Giordano's has brought its pizza to Columbus, but don't call it deep dish.
It's stuffed pizza.
That's a very important distinction, Giordano's CEO Yorgo Koutsogiorgas said.
"It is a different kind of experience than the original deep dish," Koutsogiorgas said. "We're kind of the evolution of the deep-dish pizza in Chicago. It tastes somewhat different, in our opinion, without putting anybody down."
Giordano's' way of making pizza starts with a first layer of crust that is stretched to cover the tall sides of the pan.
Cheese and other ingredients are added, followed by a second layer of dough, which helps form a seal to cook the meats or vegetables.
The top is covered with sauce and a handful of grated parmesan.
"What you see is a pie that has only red sauce on top," Koutsogiorgas said. "You don't see the ingredients until the pizza is baked, sliced and served to you."
Giordano's also sets itself apart by the premium ingredients it uses.
Wisconsin mozzarella is shredded daily. Tomato sauce, pepperoni and raw sausage all are prepared in Chicago to Giordano's standards. Dough also is made in the Windy City and shipped in fresh to the Columbus location.
Pizzas come in small (12 inches), medium (14 inches) and large (16 inches) sizes. A small will feed a couple -- possibly three; a large will feed a family. The pies are baked at 465 degrees, taking 30 to 45 minutes to cook, sometimes longer on busier nights, Koutsogiorgas said.
Specialty pizzas and build-your-own options are available, and Giordano's menu extends beyond its stuffed-crust specialty to thin-crust, extra-thin-crust and gluten-free pizzas.
Giordano's also has an array of appetizers, salads, sandwiches and Italian entrees. Most are $9 to $20.
A 6-inch pizza with a side is available for $7.45 from 11 a.m. to 3 p.m. Mondays through Fridays.
Giordano's, founded in 1974, has entered the Columbus market by taking over the former Buffalo Wild Wings site at 2137 Polaris Parkway. (Buffalo Wild Wings relocated nearby.)
The interior of the Polaris restaurant is spacious and open, seating 170. It also is minimalistic, with a few lighted signs, wooden table tops, brick accents and a bar area with limited seating.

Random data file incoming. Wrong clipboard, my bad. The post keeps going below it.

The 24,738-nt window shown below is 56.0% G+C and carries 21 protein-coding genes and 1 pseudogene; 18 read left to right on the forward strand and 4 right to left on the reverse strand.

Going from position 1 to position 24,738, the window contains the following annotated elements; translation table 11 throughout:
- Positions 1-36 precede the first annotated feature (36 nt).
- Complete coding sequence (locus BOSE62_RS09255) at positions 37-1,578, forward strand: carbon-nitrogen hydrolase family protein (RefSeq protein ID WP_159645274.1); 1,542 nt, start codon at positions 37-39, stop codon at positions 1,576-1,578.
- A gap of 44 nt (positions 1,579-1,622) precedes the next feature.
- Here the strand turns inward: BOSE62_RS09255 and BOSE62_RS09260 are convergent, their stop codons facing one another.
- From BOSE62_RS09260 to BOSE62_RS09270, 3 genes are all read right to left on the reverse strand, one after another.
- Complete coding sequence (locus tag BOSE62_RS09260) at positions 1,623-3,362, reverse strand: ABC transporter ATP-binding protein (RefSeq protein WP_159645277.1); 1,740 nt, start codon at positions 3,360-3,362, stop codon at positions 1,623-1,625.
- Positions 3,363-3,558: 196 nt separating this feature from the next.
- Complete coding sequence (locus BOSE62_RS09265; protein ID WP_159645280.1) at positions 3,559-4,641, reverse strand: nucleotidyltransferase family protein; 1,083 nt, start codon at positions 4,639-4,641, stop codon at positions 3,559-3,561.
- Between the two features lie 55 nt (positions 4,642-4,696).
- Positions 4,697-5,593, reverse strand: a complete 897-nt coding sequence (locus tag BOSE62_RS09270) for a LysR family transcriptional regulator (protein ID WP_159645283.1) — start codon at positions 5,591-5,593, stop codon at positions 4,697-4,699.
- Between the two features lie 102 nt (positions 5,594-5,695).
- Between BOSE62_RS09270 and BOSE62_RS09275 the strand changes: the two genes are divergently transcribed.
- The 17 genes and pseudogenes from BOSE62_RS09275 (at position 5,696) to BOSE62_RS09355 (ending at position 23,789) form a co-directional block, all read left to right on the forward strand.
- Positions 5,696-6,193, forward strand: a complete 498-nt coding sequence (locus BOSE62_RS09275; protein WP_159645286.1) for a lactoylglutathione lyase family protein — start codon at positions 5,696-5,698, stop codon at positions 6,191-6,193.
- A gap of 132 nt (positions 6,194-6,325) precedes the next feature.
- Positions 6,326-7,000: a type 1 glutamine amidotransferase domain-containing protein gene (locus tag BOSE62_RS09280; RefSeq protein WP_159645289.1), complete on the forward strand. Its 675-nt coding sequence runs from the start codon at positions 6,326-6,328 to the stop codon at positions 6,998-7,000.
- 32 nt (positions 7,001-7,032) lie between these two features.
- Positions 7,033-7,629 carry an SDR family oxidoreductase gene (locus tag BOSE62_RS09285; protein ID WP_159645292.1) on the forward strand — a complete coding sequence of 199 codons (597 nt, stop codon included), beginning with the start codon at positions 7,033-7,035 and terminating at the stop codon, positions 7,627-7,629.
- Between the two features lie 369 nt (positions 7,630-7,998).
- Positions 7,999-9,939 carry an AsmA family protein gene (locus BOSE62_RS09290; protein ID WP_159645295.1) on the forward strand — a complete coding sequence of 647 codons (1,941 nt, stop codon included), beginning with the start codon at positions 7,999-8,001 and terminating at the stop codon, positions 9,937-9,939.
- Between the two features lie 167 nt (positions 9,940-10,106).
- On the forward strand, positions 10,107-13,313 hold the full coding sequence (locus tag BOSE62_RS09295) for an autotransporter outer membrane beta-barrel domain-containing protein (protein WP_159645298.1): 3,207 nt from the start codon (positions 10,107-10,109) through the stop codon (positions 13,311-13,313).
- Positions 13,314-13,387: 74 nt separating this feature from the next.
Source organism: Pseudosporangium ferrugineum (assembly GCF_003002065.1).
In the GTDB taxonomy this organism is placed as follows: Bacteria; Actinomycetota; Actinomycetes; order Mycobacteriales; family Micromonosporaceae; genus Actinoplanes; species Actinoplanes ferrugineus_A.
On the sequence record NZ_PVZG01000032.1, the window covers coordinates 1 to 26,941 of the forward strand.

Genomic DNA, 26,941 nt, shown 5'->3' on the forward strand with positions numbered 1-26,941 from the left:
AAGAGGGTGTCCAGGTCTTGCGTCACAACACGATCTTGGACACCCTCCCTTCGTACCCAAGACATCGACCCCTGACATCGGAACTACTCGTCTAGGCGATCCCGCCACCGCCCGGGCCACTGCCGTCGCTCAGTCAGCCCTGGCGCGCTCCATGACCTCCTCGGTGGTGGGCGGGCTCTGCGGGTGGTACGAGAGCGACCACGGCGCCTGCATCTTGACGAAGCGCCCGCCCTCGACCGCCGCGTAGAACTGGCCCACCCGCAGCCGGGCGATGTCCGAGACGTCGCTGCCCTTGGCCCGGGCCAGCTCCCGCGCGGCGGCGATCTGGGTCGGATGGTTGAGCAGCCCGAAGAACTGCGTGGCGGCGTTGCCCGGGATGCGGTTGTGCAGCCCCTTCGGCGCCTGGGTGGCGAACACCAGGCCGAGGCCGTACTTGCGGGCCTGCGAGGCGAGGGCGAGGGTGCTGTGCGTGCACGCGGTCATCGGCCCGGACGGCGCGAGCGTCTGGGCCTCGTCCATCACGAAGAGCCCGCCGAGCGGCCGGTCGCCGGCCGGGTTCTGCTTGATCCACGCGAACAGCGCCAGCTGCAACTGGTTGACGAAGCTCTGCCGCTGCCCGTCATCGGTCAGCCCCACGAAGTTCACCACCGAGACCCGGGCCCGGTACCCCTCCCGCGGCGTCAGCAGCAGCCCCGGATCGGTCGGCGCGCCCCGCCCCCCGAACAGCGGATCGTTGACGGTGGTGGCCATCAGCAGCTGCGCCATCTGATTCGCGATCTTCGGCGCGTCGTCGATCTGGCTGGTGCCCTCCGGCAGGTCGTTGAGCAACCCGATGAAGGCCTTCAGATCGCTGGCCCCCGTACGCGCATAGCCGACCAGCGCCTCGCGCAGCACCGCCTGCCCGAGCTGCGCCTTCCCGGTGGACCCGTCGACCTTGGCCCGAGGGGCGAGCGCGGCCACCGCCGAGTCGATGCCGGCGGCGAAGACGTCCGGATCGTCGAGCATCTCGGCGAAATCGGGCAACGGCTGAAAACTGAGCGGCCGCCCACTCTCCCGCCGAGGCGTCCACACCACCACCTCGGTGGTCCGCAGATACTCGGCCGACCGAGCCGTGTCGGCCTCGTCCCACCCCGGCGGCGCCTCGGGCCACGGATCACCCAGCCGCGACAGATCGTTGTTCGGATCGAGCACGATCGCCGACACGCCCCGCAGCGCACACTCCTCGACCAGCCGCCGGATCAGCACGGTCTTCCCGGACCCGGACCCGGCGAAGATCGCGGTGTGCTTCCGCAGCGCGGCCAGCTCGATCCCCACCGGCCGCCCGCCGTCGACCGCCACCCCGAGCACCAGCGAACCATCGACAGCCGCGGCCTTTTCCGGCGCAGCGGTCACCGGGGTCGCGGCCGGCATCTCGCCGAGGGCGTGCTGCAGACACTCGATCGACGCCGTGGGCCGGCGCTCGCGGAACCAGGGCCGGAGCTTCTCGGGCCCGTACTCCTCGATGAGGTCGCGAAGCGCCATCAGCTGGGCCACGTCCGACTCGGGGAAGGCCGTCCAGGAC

"For the last few years, we have taken a different approach," Koutsogiorgas said. "We believe today's consumers do not like clutter."
It is the first Ohio location for the Chicago-based pizza chain, which has 63 stores, 32 of which are franchised.
Deep-dish pizza has struggled to gain a foothold in the Columbus market, but a few places have it, such as Beer Barrel Pizza & Grill in Hilliard, Wholly Joe's in Lewis Center and Meister's Bar in Columbus near the Ohio State University campus.
Koutsogiorgas said Giordano's could add locations in central Ohio, specifically Dublin, and across the state.
Hours are 11 a.m. to 9 p.m. Sundays, 11 a.m. to 10 p.m. Mondays through Thursdays and 11 a.m. to 11 p.m. Fridays and Saturdays. For more information, call 614-852-4330.
Dulce Vida Ice Cream Factory has the scoop on Mexican-style ice cream and other frozen confections in northeast Columbus.
Central Ohio's second Dulce Vida is at 6140 Cleveland Ave. in the Atrium Center, just south of Interstate 270.
The shop has 40 flavors, including such exotic choices as cheese and blackberry, almond tequila and corn.
Co-owner Ricardo Sandoval said the products are made at Dulce Vida's original location at 4201 W. Broad St. in west Columbus.
Sandoval said the ice cream is decadently rich, at 18 percent butterfat -- higher than some of the super-premium ice creams on the market.
Among the selections are paletas, frozen pops that also mix and match flavors.
A few savory items are offered, including "walking tacos" -- bags of Doritos, Fritos and Tostitos topped with seasoned ground beef and cheese.
Chick-fil-A will open in October at Grandview Yard.
The 3,000-square-foot chicken-sandwich emporium will occupy a 1.3-acre site at the northwest corner of Third Avenue and Rail Street. It will include a drive-thru window.